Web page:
In this blog post, I would like  to tackle a few tips to create nice portrait images. Portraiture is certainly the most common type of photography, as it is extremely vast – it goes from a simple casual portrait, to kids portraiture, family portraits, corporate portraits, weddings, fashion … Obviously, you will not apprehend your clients from the same angle and with the same techniques if it is fashion or corporate portraits. But the few tips I will give you should enhance your images … hopefully 🙂

1. Communication with your model – it seems obvious, but when you are beginning in photography, it is not natural at all to communicate and direct your subject, and it is far more comfortable to be hidden behind your camera. Photography here is more about psychology ! Very few model believe they are photogenic – actually every subject is photogenic. It is our role as photographers to make them feel comfortable, to position them, to find the best angles and techniques to make them look beautiful and be proud of their images. This, of course, cannot be learned in a book – it requires experience, self-confidence, good communication skills, empathy …

2. Find a dynamic in your pose – the whole dynamic of a pose is made by your subject’s body, this is what we call “body language”. Here, the key parts of your subject’s body are the shoulders, the arms and hands, and the legs (if you’re shooting a full body portrait).

– shoulders should be 2/3rd turned – shooting a portrait of someone’s shoulders looking straight at the camera will make him (her) look fatter, as their shoulders will take more place of the frame. Instead of having our client face square to the camera, we need them to do a 2/3 turn away from the camera. Having them turn away will give them a slimmer profile look in the camera and shave off those 10 extra pounds 🙂

– arms and hands should be occupied – keeping your arms and hands straight down your side is really not dynamic and gives the impression of not being comfortable or of being bored. Asking your model to put a hand in his (her) pocket or a hand on his (her) hip will create diagonal lines which will provide a dynamic composition. Also, except for some specific messages that you want to convey with your image, avoid having your model with crossed arms.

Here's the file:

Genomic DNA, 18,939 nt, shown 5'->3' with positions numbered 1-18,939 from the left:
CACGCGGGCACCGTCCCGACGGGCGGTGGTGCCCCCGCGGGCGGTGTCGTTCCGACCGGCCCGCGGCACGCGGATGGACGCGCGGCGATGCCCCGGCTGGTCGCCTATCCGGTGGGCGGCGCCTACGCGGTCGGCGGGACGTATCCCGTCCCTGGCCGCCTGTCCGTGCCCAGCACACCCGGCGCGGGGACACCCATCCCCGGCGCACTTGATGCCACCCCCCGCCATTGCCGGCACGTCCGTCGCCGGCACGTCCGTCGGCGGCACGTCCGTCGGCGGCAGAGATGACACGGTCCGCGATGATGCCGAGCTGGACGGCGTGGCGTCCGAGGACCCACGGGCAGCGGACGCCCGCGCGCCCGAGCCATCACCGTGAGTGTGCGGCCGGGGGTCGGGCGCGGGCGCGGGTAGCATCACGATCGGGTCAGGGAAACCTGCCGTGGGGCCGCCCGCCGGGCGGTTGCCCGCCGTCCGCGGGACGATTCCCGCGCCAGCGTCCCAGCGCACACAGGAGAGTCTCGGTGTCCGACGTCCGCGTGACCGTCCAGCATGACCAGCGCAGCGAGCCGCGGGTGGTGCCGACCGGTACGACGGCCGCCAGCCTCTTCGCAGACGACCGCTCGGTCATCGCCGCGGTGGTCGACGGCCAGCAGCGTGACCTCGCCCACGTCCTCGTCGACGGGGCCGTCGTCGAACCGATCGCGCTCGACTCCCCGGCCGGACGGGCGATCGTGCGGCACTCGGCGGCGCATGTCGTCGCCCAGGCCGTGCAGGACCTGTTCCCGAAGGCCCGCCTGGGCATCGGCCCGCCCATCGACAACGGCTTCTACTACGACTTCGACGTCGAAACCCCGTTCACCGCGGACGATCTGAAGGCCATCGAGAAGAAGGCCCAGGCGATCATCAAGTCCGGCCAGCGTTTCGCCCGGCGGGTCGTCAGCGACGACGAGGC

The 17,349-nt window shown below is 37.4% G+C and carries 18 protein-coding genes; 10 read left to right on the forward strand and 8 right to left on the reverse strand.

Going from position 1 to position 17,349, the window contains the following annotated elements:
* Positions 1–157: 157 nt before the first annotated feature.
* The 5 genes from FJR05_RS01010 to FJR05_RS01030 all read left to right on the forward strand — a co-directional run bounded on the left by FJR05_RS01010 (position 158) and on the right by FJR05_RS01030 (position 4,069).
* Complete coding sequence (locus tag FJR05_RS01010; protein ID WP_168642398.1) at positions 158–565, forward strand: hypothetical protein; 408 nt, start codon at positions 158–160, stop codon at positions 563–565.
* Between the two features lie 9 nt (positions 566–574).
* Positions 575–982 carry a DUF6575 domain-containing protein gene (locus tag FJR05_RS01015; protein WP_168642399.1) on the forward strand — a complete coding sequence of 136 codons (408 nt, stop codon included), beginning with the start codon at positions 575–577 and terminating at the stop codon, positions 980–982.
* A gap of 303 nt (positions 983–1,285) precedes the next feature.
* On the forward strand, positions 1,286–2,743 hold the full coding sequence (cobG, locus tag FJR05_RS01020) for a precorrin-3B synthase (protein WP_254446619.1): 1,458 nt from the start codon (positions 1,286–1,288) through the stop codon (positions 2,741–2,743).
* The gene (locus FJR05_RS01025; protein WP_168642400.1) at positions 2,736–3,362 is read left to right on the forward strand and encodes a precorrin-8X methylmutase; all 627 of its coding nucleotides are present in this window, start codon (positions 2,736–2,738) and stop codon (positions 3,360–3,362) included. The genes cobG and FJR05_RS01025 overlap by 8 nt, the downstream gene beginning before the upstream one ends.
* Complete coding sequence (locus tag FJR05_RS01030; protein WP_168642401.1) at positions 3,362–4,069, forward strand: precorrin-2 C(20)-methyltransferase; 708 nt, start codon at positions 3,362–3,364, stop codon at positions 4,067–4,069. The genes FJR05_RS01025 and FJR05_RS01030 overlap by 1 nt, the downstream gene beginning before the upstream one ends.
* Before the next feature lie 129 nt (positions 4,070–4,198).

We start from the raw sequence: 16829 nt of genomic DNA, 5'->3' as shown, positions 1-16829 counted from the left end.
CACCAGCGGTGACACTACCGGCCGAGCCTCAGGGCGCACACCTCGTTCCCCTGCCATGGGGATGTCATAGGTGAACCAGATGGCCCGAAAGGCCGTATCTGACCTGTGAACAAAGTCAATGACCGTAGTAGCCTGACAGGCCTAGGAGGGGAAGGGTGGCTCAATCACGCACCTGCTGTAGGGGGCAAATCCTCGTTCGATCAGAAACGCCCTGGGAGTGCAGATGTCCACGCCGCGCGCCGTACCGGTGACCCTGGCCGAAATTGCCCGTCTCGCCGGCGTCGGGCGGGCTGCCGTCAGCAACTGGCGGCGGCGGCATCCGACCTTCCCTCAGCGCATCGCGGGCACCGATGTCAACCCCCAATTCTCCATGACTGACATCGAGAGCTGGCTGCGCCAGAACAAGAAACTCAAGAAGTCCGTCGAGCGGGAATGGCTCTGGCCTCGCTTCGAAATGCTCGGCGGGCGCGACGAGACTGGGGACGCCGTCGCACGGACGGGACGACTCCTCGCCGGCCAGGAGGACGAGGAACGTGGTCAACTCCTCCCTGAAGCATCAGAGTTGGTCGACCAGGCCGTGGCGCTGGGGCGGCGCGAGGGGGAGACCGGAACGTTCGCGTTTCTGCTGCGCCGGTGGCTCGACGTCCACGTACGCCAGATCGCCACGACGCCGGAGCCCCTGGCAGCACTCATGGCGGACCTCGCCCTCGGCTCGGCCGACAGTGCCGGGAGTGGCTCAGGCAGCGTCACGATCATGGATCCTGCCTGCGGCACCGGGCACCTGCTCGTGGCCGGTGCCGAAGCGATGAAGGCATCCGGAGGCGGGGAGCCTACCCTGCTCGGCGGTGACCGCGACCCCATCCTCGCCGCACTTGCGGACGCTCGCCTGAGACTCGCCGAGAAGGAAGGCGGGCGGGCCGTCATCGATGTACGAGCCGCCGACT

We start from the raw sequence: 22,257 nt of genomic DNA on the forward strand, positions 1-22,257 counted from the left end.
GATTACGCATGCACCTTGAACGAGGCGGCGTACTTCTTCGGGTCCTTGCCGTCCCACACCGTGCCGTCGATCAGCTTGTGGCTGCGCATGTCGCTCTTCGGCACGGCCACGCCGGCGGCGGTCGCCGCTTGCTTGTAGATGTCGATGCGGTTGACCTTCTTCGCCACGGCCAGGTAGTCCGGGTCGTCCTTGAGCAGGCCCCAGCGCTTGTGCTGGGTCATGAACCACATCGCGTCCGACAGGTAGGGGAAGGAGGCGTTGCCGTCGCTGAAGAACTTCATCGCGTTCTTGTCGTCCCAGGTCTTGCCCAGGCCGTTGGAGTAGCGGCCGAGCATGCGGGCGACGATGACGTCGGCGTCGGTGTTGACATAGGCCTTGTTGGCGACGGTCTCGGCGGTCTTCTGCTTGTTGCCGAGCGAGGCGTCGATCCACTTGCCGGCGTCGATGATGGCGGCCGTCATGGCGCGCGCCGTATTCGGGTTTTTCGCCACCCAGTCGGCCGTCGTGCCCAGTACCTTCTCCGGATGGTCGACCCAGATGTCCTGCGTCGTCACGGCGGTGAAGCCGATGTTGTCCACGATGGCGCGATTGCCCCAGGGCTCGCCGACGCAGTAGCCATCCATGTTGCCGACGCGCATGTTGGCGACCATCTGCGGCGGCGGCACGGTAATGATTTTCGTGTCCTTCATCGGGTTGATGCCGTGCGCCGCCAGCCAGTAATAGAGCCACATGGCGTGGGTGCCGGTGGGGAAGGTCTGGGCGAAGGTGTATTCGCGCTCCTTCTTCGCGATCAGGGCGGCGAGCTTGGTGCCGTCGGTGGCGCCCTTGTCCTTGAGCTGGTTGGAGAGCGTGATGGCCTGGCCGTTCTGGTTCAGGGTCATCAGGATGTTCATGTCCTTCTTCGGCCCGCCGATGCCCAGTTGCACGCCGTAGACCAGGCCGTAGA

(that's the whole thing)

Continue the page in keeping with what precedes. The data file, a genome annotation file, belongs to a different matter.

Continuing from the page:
– with legs, you can play with the height of your model, being seated, kneed, or standing. Legs can be crossed, one straight one in diagonal … You can make them jump … Any movement would be good for your composition, always trying to avoid having your model planted like a tree 🙂

3. Find an expression in your model’s face – I believe that this is a critical point to make a good portrait. When I am looking at most fashion images nowadays, I really get bored. There’s nothing, not a smile, not a look in the eyes, the skin is so made-up and photoshopped … there is basically no personality in those images, as the model is not the key part of the image – it’s more his (her) clothes that are important (which, I believe, is crap – a model, with some personality and showing happiness to wear those clothes, will certainly give a much more powerful message to potential clients). Hence my point, a good photographer should always try to convey emotions through his (her) pictures – in a portrait, emotions and feelings are initiated by the eyes, the mouth, the global face expression and the body language.

– focus must be on the eyes – that’s the basic of a good portrait: if the focus is not on the eyes (i.e. the eyes are not sharp but out-of-focus), but on the nose for instance, then you lose considerable impact (moreover if you use wide aperture like f/1.4)